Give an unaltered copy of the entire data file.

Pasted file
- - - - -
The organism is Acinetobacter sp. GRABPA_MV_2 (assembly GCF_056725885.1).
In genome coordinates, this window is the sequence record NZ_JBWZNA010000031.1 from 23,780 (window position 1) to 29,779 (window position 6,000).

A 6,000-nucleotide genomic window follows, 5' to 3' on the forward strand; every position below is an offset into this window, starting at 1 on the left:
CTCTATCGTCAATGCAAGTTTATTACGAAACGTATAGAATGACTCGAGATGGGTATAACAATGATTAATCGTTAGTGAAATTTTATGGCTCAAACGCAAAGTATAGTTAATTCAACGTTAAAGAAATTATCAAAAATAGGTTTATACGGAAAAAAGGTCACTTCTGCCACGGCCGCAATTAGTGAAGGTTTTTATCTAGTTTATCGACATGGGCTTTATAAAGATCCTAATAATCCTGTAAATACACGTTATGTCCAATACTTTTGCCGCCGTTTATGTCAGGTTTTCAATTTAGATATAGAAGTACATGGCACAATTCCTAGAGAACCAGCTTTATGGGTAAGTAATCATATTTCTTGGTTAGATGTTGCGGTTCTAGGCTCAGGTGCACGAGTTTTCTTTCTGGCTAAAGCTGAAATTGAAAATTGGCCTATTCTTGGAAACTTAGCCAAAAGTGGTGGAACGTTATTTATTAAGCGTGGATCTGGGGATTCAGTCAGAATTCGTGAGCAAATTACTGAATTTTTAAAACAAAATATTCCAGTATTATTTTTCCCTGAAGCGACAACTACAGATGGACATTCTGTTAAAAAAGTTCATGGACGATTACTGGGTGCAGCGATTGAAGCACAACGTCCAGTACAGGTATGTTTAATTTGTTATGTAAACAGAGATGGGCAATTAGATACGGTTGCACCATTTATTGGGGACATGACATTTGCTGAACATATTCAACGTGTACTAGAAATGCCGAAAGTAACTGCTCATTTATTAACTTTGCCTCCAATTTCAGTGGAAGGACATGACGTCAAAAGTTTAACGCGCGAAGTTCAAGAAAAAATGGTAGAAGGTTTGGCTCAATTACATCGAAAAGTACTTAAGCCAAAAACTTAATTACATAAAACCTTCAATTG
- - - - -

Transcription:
The organism is Acinetobacter sp. GRABPA_MV_2 (assembly GCF_056725885.1).
In genome coordinates, this window is the sequence record NZ_JBWZNA010000031.1 from 23,780 (window position 1) to 29,779 (window position 6,000).

A 6,000-nucleotide genomic window follows, 5' to 3' on the forward strand; every position below is an offset into this window, starting at 1 on the left:
CTCTATCGTCAATGCAAGTTTATTACGAAACGTATAGAATGACTCGAGATGGGTATAACAATGATTAATCGTTAGTGAAATTTTATGGCTCAAACGCAAAGTATAGTTAATTCAACGTTAAAGAAATTATCAAAAATAGGTTTATACGGAAAAAAGGTCACTTCTGCCACGGCCGCAATTAGTGAAGGTTTTTATCTAGTTTATCGACATGGGCTTTATAAAGATCCTAATAATCCTGTAAATACACGTTATGTCCAATACTTTTGCCGCCGTTTATGTCAGGTTTTCAATTTAGATATAGAAGTACATGGCACAATTCCTAGAGAACCAGCTTTATGGGTAAGTAATCATATTTCTTGGTTAGATGTTGCGGTTCTAGGCTCAGGTGCACGAGTTTTCTTTCTGGCTAAAGCTGAAATTGAAAATTGGCCTATTCTTGGAAACTTAGCCAAAAGTGGTGGAACGTTATTTATTAAGCGTGGATCTGGGGATTCAGTCAGAATTCGTGAGCAAATTACTGAATTTTTAAAACAAAATATTCCAGTATTATTTTTCCCTGAAGCGACAACTACAGATGGACATTCTGTTAAAAAAGTTCATGGACGATTACTGGGTGCAGCGATTGAAGCACAACGTCCAGTACAGGTATGTTTAATTTGTTATGTAAACAGAGATGGGCAATTAGATACGGTTGCACCATTTATTGGGGACATGACATTTGCTGAACATATTCAACGTGTACTAGAAATGCCGAAAGTAACTGCTCATTTATTAACTTTGCCTCCAATTTCAGTGGAAGGACATGACGTCAAAAGTTTAACGCGCGAAGTTCAAGAAAAAATGGTAGAAGGTTTGGCTCAATTACATCGAAAAGTACTTAAGCCAAAAACTTAATTACATAAAACCTTCAATTG